PLP leader Philip Davis. (File photo)
By EARYEL BOWLEG
PLP leader Philip "Brave" Davis said yesterday that Minister of Works Desmond Bannister should "put up or shut up" as he called the minister's claims of the Christie administration trying to buy the 2017 election as "disingenuous and dishonest".
Mr Bannister alleged that the administration was shelling out contracts and jobs the day before the last election. However, Mr Davis told reporters on Monday that the records of the ministry's files show that most, if not all, of the contracts had been in talks for a while.
"It is not what he gives as an impression that somehow the government just before the election devised these projects and then issued them at that time," Mr Davis, former minister of works, said. "These are projects that had been in train for years and then culminated. It's just that it took that time to get it to a signing position and he's aware of it and to suggest that the election is being bought by the signing of these contracts is disingenuous and dishonest.
"He has not in any way connected the signing of the contract with the winning of the election anyway. What evidence does he have to support the contention that the award of contracts or the signing at that time was for the purpose of buying an election? It's a despicable assertion."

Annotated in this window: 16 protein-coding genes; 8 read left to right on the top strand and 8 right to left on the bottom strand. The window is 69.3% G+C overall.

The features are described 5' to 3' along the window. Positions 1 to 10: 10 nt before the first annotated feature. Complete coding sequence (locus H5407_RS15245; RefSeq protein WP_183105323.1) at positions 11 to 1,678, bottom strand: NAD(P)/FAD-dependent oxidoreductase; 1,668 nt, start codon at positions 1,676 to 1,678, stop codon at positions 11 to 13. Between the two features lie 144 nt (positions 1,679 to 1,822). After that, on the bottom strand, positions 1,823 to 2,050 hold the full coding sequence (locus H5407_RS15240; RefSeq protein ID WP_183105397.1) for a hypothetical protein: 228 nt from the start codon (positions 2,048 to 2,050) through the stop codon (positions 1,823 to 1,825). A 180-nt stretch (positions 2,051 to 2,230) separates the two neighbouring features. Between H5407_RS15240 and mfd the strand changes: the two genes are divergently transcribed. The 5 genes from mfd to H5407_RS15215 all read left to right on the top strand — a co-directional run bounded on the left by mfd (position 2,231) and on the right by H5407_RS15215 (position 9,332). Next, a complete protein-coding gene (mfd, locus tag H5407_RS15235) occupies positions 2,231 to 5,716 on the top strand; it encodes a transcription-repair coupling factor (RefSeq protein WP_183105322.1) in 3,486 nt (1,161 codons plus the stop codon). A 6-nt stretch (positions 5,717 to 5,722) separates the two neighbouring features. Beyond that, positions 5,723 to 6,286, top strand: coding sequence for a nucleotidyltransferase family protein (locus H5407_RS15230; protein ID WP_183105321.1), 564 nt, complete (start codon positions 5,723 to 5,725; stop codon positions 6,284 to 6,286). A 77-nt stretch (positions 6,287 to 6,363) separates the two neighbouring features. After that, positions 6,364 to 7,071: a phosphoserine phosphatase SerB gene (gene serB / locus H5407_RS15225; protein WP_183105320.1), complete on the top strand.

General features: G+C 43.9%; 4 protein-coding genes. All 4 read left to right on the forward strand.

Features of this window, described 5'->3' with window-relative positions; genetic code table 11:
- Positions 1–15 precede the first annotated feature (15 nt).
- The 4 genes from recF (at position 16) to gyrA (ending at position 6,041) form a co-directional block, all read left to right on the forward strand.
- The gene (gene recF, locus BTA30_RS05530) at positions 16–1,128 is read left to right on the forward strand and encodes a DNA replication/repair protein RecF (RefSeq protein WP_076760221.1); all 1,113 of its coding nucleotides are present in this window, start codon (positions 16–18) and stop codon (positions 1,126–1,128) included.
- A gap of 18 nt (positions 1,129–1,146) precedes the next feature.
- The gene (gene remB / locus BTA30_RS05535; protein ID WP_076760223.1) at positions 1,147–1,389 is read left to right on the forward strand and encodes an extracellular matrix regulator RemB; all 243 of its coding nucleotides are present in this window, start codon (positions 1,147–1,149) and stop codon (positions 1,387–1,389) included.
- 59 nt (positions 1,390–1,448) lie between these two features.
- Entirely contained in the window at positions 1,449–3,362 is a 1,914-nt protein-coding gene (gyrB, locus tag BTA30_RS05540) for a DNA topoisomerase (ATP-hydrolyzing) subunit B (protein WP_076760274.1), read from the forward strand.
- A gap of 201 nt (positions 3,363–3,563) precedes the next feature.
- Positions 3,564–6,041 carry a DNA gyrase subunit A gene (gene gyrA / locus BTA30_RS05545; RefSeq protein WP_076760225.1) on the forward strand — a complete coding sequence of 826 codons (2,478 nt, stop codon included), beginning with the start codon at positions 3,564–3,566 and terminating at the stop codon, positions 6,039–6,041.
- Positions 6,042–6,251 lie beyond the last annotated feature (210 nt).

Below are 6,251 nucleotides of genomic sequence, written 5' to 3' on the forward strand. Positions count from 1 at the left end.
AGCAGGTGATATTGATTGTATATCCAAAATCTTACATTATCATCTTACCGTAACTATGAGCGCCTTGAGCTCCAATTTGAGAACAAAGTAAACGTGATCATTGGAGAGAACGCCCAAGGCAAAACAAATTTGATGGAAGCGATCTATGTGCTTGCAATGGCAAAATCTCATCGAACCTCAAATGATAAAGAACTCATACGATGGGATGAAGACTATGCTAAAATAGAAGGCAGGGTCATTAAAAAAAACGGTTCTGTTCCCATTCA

In a press statement, he further accused Mr Bannister of misleading the public.
"It's dishonest for the FNM (Free National Movement) to criticise a practice for which they are the chief culprits. but they have no shame," he said. "It is cheap and dishonest to use the media to throw political shade; I publicly challenge Mr Bannister to put his money where his mouth is. Put up or shut up, Mr Bannister.
"Mr Bannister is clearly seeking to deflect from the incompetence and ineffectiveness of the FNM administration. More than two years in office, they have nothing to show so it's blame the PLP (Progressive Liberal Party) time. We have heard this song many times before; it is a scorched record."
He suggested the minister should use his authority and the FNM's majority in Parliament to bring legislation to the House of Assembly to stop government contract spending and hiring in an election year.
However, he said, this would not happen under an FNM government because Mr Bannister nor the government believes "one single word" of the minister's political rhetoric.
Mr Bannister told Tribune Business that "tens of millions of dollars" in contracts and jobs were given, including a $17.415 million post office deal ahead of the last election.
"There was one (for the post office), one in Grand Bahama for the administrative building (in Eight Mile Rock), the roads in Andros."
He also said: "You have to think the worst about people who do that in terms of intending to purchase an election. We've honoured all those contracts. It required us to make commitments that we may not have necessarily thought were in the best interests of the Bahamian people."
However, the government did not follow through with the PLP's proposed plan for the General Post Office relocation.